Dallas Buyers Club (15)

Directed by Jean Marc Vallee
Starring: Matthew McConaughey, Jared Leto, Jennifer Garner
FACT Liverpool
From 7th February 2014

Reviewed by Joe Coventry

Positive Action from The Bottom Up

Not exactly a shrinking violet, trailer trash living Ron Woodruff (McConaughey) blazes onto the screen in a threesome behind the safety bars of a bull riding fiesta in redneck 1986 America. A carefree electrician at an oil-rig complex, and backstreet bookie on the side, he goes to hospital after an incident and comes out an altered man. His life changes dramatically when a blood test proves HIV+ and the disbelieving cowboy is given a month to live.

Heavy bouts of booze and cocaine are his initial safety valve as he weighs up his predicament. The hospital can only offer useless palliative care or a lenghy double blind trial on the drug AZT, at a cost. Without knowing whether he is on the medication or it's sugary placebo the efficacy of this sees him signing himself out.

He reads up on recent medical advances and becomes aware that breakthroughs have been made out with the American drugs cartel; but these have not been sanctioned for use by the American Food and Drugs Agency (FDA).

What to do?

He travels to Mexico after underhand shenanigans with a dodgy orderly ends a brief supply of AZT. There his condition improves under a struck-off doctor, who manages his symptoms with groundbreaking drugs and organic compounds that see him alive six months later.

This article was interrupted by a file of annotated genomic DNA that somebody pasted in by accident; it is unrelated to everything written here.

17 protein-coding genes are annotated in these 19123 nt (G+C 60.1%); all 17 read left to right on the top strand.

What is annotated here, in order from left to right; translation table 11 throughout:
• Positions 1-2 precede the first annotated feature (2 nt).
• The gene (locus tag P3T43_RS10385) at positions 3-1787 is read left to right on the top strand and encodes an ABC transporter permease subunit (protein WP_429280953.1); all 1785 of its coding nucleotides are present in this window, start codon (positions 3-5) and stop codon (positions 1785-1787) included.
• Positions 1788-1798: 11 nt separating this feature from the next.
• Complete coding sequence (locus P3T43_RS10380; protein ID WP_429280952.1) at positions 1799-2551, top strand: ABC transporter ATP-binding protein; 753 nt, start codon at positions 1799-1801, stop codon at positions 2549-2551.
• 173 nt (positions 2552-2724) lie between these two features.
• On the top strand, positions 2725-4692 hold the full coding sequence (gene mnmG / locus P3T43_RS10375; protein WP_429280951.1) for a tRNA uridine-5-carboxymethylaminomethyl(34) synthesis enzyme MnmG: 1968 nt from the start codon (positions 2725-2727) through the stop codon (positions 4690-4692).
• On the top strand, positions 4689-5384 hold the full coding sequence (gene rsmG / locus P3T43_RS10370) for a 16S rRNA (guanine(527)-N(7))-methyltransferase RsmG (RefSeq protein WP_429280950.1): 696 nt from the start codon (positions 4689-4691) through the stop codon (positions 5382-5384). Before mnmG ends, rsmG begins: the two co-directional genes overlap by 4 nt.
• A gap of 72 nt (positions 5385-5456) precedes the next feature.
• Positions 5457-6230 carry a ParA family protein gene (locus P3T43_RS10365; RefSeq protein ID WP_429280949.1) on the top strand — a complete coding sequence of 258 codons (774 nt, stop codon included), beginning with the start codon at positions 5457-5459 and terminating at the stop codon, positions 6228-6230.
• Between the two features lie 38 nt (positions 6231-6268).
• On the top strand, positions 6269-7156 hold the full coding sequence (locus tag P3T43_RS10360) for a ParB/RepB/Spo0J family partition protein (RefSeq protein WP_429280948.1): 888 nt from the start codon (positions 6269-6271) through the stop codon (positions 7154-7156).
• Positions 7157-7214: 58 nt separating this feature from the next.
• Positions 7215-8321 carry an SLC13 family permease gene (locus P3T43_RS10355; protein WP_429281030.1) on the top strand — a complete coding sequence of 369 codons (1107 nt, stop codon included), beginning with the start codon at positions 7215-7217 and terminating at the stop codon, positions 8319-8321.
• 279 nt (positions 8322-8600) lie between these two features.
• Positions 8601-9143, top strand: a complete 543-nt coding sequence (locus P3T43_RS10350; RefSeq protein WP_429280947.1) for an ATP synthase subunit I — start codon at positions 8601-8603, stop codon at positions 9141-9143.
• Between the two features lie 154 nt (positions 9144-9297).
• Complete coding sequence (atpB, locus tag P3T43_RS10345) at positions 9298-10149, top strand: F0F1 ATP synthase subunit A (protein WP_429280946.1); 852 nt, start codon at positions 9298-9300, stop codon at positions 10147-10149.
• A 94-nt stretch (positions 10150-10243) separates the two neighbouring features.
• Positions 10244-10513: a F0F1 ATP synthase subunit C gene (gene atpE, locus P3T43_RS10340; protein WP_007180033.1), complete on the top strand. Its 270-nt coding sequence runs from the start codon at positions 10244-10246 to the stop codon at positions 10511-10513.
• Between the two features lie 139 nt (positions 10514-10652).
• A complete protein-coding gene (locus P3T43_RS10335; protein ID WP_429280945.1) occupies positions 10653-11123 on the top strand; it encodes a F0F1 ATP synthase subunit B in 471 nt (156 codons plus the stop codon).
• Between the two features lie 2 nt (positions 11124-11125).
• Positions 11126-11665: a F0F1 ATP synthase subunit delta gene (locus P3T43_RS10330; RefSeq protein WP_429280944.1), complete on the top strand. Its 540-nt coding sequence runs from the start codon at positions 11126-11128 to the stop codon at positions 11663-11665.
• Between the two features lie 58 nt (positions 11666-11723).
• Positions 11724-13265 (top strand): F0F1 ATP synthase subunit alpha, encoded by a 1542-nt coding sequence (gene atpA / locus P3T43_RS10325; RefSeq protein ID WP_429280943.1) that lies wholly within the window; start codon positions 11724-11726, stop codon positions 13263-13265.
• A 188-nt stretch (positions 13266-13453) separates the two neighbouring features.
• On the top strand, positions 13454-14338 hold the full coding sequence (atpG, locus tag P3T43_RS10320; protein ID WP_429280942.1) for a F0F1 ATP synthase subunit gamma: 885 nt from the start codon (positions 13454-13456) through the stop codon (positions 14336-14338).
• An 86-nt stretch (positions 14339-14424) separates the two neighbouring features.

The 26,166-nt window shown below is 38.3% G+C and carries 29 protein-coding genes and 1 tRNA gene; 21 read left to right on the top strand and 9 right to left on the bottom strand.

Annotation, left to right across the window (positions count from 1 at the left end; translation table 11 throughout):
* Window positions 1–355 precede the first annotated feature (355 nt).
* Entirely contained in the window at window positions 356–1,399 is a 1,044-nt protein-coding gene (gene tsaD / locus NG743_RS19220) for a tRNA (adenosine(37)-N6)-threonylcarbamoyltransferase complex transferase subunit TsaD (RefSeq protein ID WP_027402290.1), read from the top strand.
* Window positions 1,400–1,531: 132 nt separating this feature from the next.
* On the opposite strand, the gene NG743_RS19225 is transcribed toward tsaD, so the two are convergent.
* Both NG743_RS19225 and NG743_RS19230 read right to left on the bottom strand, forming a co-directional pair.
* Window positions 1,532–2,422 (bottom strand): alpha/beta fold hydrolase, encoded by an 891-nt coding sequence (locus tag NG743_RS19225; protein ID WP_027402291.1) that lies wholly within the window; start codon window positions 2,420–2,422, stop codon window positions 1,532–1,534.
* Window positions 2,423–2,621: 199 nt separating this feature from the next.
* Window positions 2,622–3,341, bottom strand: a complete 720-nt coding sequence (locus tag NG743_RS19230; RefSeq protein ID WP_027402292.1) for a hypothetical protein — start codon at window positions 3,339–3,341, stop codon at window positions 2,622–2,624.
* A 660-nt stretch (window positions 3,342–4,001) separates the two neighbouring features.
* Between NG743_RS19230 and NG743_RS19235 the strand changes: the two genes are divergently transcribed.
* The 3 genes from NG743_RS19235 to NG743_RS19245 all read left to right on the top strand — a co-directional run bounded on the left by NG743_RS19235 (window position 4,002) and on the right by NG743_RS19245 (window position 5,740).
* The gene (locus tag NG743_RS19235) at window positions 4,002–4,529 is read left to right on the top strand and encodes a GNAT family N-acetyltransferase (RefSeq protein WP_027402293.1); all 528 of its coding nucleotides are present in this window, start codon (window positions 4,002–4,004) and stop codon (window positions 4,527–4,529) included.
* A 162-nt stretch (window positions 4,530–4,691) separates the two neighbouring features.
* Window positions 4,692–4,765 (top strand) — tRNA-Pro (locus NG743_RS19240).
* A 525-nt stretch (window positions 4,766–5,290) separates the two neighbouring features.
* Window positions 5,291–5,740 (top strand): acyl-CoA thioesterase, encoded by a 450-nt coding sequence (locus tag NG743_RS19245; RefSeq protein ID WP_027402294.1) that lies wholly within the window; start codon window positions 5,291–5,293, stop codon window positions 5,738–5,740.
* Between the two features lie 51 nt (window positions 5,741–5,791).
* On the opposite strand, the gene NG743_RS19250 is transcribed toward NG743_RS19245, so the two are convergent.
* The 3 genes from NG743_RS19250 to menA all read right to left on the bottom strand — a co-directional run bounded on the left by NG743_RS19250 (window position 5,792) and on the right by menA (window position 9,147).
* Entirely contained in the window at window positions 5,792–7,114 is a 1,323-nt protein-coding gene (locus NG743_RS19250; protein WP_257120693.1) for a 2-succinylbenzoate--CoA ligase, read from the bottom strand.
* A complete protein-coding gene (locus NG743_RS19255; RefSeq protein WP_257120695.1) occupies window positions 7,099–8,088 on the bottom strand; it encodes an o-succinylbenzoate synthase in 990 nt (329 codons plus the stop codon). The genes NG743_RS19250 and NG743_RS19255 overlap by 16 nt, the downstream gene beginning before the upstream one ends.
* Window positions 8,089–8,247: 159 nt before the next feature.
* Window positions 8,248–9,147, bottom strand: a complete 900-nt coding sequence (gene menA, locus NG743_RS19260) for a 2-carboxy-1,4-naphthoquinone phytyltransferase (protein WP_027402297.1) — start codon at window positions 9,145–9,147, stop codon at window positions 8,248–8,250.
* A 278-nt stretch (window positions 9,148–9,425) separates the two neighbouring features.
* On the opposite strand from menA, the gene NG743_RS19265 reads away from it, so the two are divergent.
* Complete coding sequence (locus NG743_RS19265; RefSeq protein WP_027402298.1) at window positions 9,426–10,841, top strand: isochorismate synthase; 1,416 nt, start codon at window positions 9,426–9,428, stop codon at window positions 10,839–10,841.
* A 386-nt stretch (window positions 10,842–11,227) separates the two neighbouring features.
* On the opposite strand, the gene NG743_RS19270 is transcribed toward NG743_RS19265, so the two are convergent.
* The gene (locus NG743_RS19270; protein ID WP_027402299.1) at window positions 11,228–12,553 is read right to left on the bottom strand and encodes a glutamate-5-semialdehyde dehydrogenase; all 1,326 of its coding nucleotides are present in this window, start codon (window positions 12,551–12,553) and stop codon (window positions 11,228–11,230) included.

A supply chain is set up, (with state agencies on it's tail), but they are unable to prevent Ron from setting up his Buyers Club. Via a ruthlessly observed membership of $400 dollars a month, he provides his imports to heterosexual and gay sufferers alike. A lucrative and zero tolerance operation, he is assisted in this enterprise by a next bed ex-hospital transvestite patient, Rayon, brazenly played by Jared Leto.

As Ron deserts, and is snubbed with equal disdain by his once homophobic hangouts and friends, his lawyer keeps him out of trouble, just, while he flies the world for new supply outlets. However, when it becomes a criminal offence to use non FDA approved substances, it all has to come to a head in a State Court case.

This is not an easy or a nice watch. The darkest impulses of the human condition and the deadening hand of uninterested authority and medical ethics are also at the centre of this portrayal of a true story; but truth and compassion can shine through as with Doctor Eve Saks, (Garner).

History moves on, but McConaughey should get some recognition for the way he delivered his part in Director Vallee's take on this seminal story.

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